3. Focus on the impacts.

Portions of the beginning of each chapter contain substantial amounts of background information. As the information is presented, minimalistic analysis is provided with a lot of qualifiers (“may”, “could” and “potential” are good qualifying terms). But the actual “impact statement” tends to be towards the end of each chapter under a subheading, “Impacts to…”. The impacts are then further analyzed between “Unavoidable and Adverse Impacts” and “Irreversible and Irretrievable” resources lost. The EIS recognizes that most of the impacts of the project are of the “local short-term” sorts, and many of those impacts can be avoided or reversed, making the adverse and irreversible impacts few, but important. For a summary of impacts, Chapter 2 has a fairly exhaustive list, but not necessarily a complete quantification of impacts.

4. Get help.

If you read at a rate of 1 page per 2 minutes, it’d take about 123 hours of nonstop reading to complete the document. The document itself can be extremely technical and includes discussions on seismic hazards, stream water quality, race and poverty, sound levels, socioeconomics and a whole host of other issues and topics in fine detail. Even if a person were to read the full document, chances are that one person is not an expert on all the topics covered, and the amount of time necessary to become an expert would likely surpass the comment period deadline. Recognize that you’re unlikely to read the full document without some help.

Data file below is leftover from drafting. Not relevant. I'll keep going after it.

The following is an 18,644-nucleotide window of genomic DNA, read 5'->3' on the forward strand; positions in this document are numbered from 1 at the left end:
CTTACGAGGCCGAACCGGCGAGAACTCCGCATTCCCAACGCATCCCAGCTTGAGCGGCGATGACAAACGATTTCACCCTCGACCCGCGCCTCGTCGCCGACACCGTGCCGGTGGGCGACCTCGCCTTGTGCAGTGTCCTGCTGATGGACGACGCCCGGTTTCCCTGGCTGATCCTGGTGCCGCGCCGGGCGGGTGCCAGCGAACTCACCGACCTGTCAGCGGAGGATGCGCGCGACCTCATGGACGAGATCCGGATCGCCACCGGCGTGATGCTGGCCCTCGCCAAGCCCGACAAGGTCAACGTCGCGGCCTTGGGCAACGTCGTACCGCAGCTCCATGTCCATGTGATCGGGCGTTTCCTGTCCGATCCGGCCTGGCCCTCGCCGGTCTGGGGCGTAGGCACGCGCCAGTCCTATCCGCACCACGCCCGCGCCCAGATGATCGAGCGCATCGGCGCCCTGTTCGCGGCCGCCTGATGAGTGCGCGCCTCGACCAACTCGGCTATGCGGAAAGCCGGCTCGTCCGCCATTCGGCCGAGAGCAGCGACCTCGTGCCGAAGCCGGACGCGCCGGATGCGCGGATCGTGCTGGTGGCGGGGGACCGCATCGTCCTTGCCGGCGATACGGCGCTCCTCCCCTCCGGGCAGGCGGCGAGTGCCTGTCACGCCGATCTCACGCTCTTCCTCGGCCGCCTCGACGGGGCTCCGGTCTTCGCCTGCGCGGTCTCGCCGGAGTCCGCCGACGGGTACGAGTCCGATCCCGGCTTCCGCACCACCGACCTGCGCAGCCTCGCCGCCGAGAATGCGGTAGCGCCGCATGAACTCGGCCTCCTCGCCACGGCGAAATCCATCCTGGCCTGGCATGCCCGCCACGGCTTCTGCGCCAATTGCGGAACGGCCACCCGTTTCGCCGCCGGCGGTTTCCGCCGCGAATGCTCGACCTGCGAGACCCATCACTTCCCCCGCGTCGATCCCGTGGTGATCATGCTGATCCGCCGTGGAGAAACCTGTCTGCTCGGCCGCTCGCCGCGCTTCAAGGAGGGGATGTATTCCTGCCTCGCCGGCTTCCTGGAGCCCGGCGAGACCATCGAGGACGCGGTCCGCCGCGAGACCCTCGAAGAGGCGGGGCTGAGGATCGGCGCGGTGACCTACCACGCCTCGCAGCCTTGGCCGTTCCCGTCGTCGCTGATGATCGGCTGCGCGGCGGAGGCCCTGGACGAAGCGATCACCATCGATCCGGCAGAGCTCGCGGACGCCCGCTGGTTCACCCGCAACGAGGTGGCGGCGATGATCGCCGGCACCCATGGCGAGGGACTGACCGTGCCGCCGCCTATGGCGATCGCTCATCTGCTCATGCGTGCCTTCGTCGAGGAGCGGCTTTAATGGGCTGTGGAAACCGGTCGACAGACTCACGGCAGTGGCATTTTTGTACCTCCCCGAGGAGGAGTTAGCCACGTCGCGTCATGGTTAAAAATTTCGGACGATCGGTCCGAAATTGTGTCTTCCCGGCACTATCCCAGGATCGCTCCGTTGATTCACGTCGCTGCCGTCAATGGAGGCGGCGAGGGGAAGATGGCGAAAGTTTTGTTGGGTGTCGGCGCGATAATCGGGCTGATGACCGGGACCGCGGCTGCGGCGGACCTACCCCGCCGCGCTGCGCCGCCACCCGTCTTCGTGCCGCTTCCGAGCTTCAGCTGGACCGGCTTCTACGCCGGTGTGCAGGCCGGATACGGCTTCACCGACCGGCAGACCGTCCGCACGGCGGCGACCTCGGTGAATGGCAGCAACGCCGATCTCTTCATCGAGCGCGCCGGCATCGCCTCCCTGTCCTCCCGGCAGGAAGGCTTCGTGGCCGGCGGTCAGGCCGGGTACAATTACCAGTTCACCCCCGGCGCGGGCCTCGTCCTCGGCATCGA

5. Focus on issues that you either have an expertise in, or are most interested in.

Not everyone is interested in the number of jobs the project could create, or the types of soil in the project right of way, or even what electromagnetic fields are. To quickly find what you are looking for, first use the tables of content, then open up a chapter and use the “search” or “find” function in your PDF viewer. This is a simple trick that evidently some 90% of internet users haven’t ever heard of.

6. Keep a list of terms and acronyms handy.

EPMs, BMPs, HDVC…The Glossary is Chapter 7, and it alone is 20 pages long.

7. When writing your comments, make the Department of Energy’s job easy.